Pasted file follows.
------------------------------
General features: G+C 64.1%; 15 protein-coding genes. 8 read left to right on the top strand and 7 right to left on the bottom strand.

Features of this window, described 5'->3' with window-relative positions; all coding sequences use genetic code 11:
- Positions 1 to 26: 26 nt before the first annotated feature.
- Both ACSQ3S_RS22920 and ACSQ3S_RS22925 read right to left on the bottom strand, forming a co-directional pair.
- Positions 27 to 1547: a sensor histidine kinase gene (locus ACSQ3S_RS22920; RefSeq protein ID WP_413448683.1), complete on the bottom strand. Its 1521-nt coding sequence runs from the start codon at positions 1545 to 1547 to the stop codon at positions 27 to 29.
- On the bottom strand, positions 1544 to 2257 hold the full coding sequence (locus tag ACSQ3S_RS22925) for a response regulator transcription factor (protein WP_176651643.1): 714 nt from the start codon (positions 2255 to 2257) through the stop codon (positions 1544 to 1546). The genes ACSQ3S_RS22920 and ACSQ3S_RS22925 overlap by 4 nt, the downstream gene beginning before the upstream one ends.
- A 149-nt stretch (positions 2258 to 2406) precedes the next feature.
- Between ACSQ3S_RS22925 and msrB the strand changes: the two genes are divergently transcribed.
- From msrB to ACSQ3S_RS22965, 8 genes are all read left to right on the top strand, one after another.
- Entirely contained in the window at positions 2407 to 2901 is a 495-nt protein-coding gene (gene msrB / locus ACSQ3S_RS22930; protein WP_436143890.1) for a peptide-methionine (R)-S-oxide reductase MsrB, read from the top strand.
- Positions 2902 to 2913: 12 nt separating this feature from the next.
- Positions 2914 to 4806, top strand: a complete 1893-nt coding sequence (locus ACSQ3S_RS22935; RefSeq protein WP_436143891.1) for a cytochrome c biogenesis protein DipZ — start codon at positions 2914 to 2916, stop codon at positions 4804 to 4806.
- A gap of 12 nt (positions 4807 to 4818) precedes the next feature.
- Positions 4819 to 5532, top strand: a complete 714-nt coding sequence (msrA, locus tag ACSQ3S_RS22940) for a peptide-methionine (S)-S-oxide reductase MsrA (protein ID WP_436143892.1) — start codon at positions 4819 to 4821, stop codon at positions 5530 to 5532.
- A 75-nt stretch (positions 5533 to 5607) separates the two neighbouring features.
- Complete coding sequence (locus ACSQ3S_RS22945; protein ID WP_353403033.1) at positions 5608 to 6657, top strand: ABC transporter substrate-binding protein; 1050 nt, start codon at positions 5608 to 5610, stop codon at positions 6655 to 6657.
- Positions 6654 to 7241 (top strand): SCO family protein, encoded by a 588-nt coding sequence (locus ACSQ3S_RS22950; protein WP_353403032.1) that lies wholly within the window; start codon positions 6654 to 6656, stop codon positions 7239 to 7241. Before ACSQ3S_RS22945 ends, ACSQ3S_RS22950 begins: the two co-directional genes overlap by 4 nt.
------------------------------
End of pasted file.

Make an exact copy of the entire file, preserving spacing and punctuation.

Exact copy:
General features: G+C 64.1%; 15 protein-coding genes. 8 read left to right on the top strand and 7 right to left on the bottom strand.

Features of this window, described 5'->3' with window-relative positions; all coding sequences use genetic code 11:
- Positions 1 to 26: 26 nt before the first annotated feature.
- Both ACSQ3S_RS22920 and ACSQ3S_RS22925 read right to left on the bottom strand, forming a co-directional pair.
- Positions 27 to 1547: a sensor histidine kinase gene (locus ACSQ3S_RS22920; RefSeq protein ID WP_413448683.1), complete on the bottom strand. Its 1521-nt coding sequence runs from the start codon at positions 1545 to 1547 to the stop codon at positions 27 to 29.
- On the bottom strand, positions 1544 to 2257 hold the full coding sequence (locus tag ACSQ3S_RS22925) for a response regulator transcription factor (protein WP_176651643.1): 714 nt from the start codon (positions 2255 to 2257) through the stop codon (positions 1544 to 1546). The genes ACSQ3S_RS22920 and ACSQ3S_RS22925 overlap by 4 nt, the downstream gene beginning before the upstream one ends.
- A 149-nt stretch (positions 2258 to 2406) precedes the next feature.
- Between ACSQ3S_RS22925 and msrB the strand changes: the two genes are divergently transcribed.
- From msrB to ACSQ3S_RS22965, 8 genes are all read left to right on the top strand, one after another.
- Entirely contained in the window at positions 2407 to 2901 is a 495-nt protein-coding gene (gene msrB / locus ACSQ3S_RS22930; protein WP_436143890.1) for a peptide-methionine (R)-S-oxide reductase MsrB, read from the top strand.
- Positions 2902 to 2913: 12 nt separating this feature from the next.
- Positions 2914 to 4806, top strand: a complete 1893-nt coding sequence (locus ACSQ3S_RS22935; RefSeq protein WP_436143891.1) for a cytochrome c biogenesis protein DipZ — start codon at positions 2914 to 2916, stop codon at positions 4804 to 4806.
- A gap of 12 nt (positions 4807 to 4818) precedes the next feature.
- Positions 4819 to 5532, top strand: a complete 714-nt coding sequence (msrA, locus tag ACSQ3S_RS22940) for a peptide-methionine (S)-S-oxide reductase MsrA (protein ID WP_436143892.1) — start codon at positions 4819 to 4821, stop codon at positions 5530 to 5532.
- A 75-nt stretch (positions 5533 to 5607) separates the two neighbouring features.
- Complete coding sequence (locus ACSQ3S_RS22945; protein ID WP_353403033.1) at positions 5608 to 6657, top strand: ABC transporter substrate-binding protein; 1050 nt, start codon at positions 5608 to 5610, stop codon at positions 6655 to 6657.
- Positions 6654 to 7241 (top strand): SCO family protein, encoded by a 588-nt coding sequence (locus ACSQ3S_RS22950; protein WP_353403032.1) that lies wholly within the window; start codon positions 6654 to 6656, stop codon positions 7239 to 7241. Before ACSQ3S_RS22945 ends, ACSQ3S_RS22950 begins: the two co-directional genes overlap by 4 nt.